Topic: Health Care & Welfare

We Have Work To Do

At EconLog, I point to a survey of economists by Robert Whaples.  It seems as though there is a professional consensus on the libertarian side of the issues of free trade, school vouchers, and marijuana legalization.  They also support raising the retirement age for Social Security, which is my favorite libertarian approach on that issue.

However, on health care, Whaples reports that a plurality–almost 50 percent–support universal health insurance.

This got me thinking about what the consensus belief among economists ought to be about health care.  I think it ought to be that government should stop leading people to think that prepaid health plans are health insurance.

In any case, I think more members of the American Economic Association need to read Crisis of Abundance.

Health Wonk Review #21

Is there a happier day of the bi-week than HWR Day? Not for us health wonks. Here is this round of health policy blogging, complete with first-time hosting jitters.


Over at, Aleksandr Kavokin interviews Kim McAllister, an ER/critical care nurse and host of Emergiblog, about the nursing profession and operating a web site devoted to that profession.

What Price, Scooters?

Bob Vineyard of InsureBlog wrestles with the inanities of administered pricing in Medicare. The most recent round of silliness? How much Medicare should pay for power wheelchairs and scooters. Seems that Medicare outlays for those geezer-pleasers jumped 28-fold in eight years. Medicare’s bureaucracy just reduced the amount it pays for the things, having gotten the impression that maybe they were paying too much. Gosh, do you think?

What Price, Biologics?

Sure, we want inexpensive biotech drugs. But some (read: biotech innovators) claim that biogenerics are impossible. David Williams of Health Business Blog has “a better idea than biogenerics.” Rather than allow biogenerics, Williams suggests slapping price controls on biotech drugs after an initial period of market exclusivity.

What Price, Medicare Private Plans?

In related news, the Century Foundation’s Leif Wellington Haase discusses the consequences of having Medicare pay private health plans based on the average senior’s expenses when plans have the ability to disproportionately enroll seniors with below-average expenses. It doesn’t take a genius to figure out that taxpayers end up paying more.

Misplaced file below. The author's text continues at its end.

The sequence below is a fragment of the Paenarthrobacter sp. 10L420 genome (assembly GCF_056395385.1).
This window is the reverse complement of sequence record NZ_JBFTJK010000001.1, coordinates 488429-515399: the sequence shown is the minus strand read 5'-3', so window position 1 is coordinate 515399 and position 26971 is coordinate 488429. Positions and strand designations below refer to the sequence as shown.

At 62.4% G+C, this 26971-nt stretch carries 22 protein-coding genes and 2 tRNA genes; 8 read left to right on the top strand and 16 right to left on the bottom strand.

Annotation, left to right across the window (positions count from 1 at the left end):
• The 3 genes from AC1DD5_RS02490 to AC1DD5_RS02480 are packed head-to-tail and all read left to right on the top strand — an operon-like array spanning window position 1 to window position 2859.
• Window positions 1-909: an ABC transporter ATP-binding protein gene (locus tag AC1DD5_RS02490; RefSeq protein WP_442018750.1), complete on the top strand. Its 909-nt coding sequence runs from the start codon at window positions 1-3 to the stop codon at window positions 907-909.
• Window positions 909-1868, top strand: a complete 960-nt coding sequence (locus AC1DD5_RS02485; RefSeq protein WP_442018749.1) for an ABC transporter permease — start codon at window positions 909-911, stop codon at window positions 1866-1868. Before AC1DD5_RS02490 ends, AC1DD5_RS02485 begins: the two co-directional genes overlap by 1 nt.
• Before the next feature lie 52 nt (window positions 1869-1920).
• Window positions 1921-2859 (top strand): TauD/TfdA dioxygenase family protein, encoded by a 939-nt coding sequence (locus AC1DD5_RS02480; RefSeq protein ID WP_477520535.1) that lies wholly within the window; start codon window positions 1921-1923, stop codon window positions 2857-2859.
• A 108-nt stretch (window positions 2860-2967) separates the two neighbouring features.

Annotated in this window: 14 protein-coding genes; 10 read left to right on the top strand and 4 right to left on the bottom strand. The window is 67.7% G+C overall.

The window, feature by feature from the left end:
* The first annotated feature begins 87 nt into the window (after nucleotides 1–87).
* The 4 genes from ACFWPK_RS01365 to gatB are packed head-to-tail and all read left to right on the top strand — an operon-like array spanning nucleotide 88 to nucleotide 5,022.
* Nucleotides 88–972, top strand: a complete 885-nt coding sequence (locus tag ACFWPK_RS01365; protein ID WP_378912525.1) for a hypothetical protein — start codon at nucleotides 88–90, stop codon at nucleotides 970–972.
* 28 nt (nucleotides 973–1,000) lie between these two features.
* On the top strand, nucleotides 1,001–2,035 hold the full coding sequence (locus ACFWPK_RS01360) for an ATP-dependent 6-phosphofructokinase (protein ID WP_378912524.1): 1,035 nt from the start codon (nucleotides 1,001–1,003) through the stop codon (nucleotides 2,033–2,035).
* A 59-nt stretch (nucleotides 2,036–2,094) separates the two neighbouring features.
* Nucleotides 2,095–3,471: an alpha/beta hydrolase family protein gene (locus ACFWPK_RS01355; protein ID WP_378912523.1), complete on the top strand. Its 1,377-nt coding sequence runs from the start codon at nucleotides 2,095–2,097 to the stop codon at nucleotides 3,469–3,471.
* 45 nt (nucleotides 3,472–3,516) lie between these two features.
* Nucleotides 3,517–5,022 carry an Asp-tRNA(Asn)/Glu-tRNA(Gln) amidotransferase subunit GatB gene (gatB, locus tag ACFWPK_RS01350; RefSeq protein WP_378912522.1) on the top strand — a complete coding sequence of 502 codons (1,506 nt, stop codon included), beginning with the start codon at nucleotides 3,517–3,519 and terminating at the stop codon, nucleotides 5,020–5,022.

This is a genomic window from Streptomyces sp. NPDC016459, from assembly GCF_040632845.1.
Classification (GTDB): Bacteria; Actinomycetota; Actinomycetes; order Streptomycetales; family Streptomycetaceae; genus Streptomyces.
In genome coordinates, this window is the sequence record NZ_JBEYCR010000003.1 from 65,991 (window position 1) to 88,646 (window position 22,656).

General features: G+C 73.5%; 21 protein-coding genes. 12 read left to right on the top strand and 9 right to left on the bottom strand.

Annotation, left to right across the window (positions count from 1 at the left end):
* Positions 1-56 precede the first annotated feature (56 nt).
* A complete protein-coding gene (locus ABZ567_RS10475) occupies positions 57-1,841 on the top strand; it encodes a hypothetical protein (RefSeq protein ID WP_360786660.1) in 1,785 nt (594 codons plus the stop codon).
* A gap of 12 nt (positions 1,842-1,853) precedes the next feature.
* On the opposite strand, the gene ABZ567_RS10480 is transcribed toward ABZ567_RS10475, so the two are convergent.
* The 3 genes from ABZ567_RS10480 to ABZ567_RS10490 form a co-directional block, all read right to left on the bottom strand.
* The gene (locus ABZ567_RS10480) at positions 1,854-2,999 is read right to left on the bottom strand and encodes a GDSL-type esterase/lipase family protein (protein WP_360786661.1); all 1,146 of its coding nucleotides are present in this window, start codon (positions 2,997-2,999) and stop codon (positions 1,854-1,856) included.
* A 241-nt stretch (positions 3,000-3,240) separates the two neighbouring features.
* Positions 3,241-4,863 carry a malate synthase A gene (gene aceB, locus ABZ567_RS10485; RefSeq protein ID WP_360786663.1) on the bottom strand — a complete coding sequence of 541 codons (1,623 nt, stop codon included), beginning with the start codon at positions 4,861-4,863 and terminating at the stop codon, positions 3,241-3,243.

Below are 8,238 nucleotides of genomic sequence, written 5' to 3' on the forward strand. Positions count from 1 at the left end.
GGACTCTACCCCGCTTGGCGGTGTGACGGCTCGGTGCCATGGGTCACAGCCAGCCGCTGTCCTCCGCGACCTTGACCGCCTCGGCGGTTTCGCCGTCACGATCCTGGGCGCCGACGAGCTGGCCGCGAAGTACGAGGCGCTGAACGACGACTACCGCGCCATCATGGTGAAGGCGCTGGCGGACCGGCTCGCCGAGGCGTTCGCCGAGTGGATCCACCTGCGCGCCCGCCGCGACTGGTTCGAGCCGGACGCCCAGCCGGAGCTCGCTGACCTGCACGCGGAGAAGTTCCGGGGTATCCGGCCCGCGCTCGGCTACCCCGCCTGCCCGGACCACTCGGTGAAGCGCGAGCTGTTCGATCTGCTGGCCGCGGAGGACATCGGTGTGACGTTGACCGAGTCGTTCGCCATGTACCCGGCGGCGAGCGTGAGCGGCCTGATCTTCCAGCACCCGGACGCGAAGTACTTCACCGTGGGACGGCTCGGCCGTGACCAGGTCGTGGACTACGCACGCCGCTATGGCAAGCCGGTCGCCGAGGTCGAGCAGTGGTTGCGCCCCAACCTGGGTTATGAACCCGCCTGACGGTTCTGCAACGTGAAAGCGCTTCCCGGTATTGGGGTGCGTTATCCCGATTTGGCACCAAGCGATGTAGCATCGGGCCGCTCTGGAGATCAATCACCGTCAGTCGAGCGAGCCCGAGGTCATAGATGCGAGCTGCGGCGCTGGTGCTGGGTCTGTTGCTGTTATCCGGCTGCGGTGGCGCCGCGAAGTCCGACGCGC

Haase concludes that Medicare should just give seniors the cash and let markets sort it out. No wait – that’s my conclusion.

Haase concludes that overpayments to Part D and Medicare Advantage plans should temper the enthusiasm of those who think that markets forces are doing wonders for Medicare. (Hey, that’s my conclusion too.) Haase also suggests that those overpayments “ought to be used for more benefits or for deficit reduction, not for drug company and insurer profits.”

Sine Qua Non of Controlling Health Spending

Speaking of things skewed, Ezra Klein rightly reminds us that we ain’t gonna make much of a dent in health expenditures until we restrain consumption among the 5 percent of patients who account for half of the spending. Klein deserves two cheers (hip! hip!) for noting that the rules surrounding health savings accounts (HSAs) are too restrictive to bring cost-consciousness to all such expenditures.

The host dangles that third cheer in front of Klein to see if he can be cajoled into acknowledging that, if widely adopted, HSAs could bring price sensitivity to more than 60 percent of medical expenditures by the non-elderly. Over at EconLog, Bryan Caplan offers another reason why Klein may be too pessimistic about the ability of HSAs to reduce above-the-deductible spending.

Save a Life, Buy an Organ

Every year, over 6,000 Americans die while waiting for an organ transplant because Congress prohibits payments to organ providers, thereby creating an artificial shortage. (Who says we don’t ration health care?) The always educational Healthcare Economist notes that support for payments to organ providers is bubbling up in some interesting places. You’ll never guess which country eliminated their waiting lists with a considerably more liberal organ procurement system than ours.

Is Health a Human Right?